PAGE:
- Elevation: 3,440 m (11,286 ft)
- Prominence: 3,440 m
- Ribu category: Sangat Tinggi
- Province: Sulawesi Selatan (South Sulawesi)
- Google Earth: kml
- Other names: none.
This Ribu is the highest peak of the vast Latimojong mountains in the northern part of South Sulawesi and also the highest mountain in all of Sulawesi. It is almost as much of an adventure reaching the start of the trail as it is actually climbing to the top! For its great height, it is relatively unknown and is easily one of the least-climbed large island highpoints of Indonesia. It takes a long time to reach the start of the trail – a full day driving from South Sulawesi’s capital Makassar to the village of Gurra (via Pare Pare which is a good place to stop for lunch). Look out for the eccentric and amusing motor-becaks on the outskirts of Makassar!
The village at the trailhead is Karangan (at approx. 1,415m) and the muddy track to the village from Gurra is very rough, potentially dangerous and occasionally unusable. It is best if you arrange beforehand to be taken up to Karangan in jeeps/4WDs from Gurra – outdoor trekking companies in Makassar are your best bet to sort it out for you otherwise local ojeks should be available for smaller groups. This part of the journey alone will take nearly 2 hours in good road conditions, but it is certainly memorable!
It will probably be dark by the time you reach the friendly hill village but if you take porters from there you can stay overnight there and get well-fed. On the trail itself you are unlikely to encounter many fellow hikers due to the remote nature of the mountain. There are one or two steep and challenging sections (especially between Pos 2 and 3) but the flora and fauna should be enough to keep you motivated. The forested areas are covered in beautiful mosses – probably very rare species indeed. In clear conditions there are good views to West Sulawesi and the coast.
The trail leads via Pos 1 Buntu Kaciling (1,750m), Pos 2 Goa Sarung Pakpak (1,864m) where there is a river, Pos 3 Lantang Nase (2,020m), Pos 4 Buntu Lebu (2,250m), Pos 5 Solo Tama (2,600m) which makes a good alternative camping spot but has no water source, and Pos 6 Buntu Latimojong (2,835m).
There are plenty of campsite areas higher up (especially at Pos 7 Kolong Buntu at 3,200m) and a small lake (3,260m) just below the summit col. It is fairly cold at night up there – remember to take extra layers of clothing and waterproofs as it usually rains by late afternoon. Sunrise is the best time to admire the views from the summit pillar – the views over the sea to Southeast Sulawesi are particularly fine.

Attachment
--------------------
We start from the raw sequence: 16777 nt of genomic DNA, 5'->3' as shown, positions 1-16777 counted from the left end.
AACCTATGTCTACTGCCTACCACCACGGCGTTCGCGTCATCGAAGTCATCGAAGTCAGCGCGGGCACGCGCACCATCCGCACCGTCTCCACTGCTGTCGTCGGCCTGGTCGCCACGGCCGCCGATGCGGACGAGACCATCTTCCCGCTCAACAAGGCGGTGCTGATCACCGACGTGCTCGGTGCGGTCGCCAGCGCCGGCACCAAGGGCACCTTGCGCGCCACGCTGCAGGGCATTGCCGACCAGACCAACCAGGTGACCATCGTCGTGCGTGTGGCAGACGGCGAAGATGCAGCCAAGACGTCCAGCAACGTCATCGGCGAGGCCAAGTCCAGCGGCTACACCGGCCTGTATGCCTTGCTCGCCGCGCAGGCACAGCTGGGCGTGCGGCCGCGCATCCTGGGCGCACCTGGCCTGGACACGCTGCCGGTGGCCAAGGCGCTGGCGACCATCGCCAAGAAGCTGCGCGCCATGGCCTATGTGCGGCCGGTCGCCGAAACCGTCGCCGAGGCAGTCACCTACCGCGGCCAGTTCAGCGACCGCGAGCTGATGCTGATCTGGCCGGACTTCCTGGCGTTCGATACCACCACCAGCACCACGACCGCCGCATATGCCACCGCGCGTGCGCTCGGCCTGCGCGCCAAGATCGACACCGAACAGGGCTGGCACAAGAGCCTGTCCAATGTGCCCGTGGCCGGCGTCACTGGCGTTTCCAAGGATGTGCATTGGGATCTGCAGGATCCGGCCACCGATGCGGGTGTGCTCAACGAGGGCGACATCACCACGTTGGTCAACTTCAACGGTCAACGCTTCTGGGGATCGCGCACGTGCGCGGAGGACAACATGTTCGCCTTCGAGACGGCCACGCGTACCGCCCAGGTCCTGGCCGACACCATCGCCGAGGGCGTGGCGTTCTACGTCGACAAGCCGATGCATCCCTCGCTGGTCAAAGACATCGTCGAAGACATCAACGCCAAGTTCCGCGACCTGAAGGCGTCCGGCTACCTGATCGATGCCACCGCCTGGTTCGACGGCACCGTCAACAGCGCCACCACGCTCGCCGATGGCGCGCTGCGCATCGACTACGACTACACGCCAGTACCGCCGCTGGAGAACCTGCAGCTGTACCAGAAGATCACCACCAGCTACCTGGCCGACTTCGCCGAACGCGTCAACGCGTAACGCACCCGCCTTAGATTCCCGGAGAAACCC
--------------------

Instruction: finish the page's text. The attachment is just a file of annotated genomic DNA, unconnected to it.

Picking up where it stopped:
Note that there is some debate over the exact height of the mountain. Estimates range from 3,440m to 3,478m and the lower figure appears accurate based on GPS data and Rantemario is definitely the highest peak in the range (despite talk of nearby top Rante Kambola being higher).
The second highest peak in the range is Buntu Nenemori, a couple of kilometres to the south-east of Rantemario. The Bakosurtanal map suggests a height of 3,397m, but satellite readings mean it is likely to be a little over 3,400m. The peak that gives its name to the entire range, Buntu Latimojong (3,305m) is a around 5 or 6 kilometres further south-east of Nenemori.
Head back down the same way to Karangan for a night and then back to Makassar the following day.
Bagging information provided by Daniel Quinn
For a high quality PDF version of this and other trail maps, please download from our Trail Maps page.
- Getting there: It takes a full day to reach Karangan from Makassar by car/jeep. Daily buses from Makassar to Toraja leaving at 9am and 9pm.
- Guides and GPS Tracks: Want a PDF version for your phone? Looking for a guide? Need GPS tracks and waypoints? Gunung Rantemario information pack can be downloaded here.
- Permits: Not required at present – take a photocopy of your passport photo page just incase.
- Water sources: Available at Pos 2 and Pos 7.
- Travel insurance: We recommend World Nomads insurance, which is designed for adventurous travellers with cover for overseas medical, evacuation, baggage and a range of adventure sports and activities including mountain hiking.
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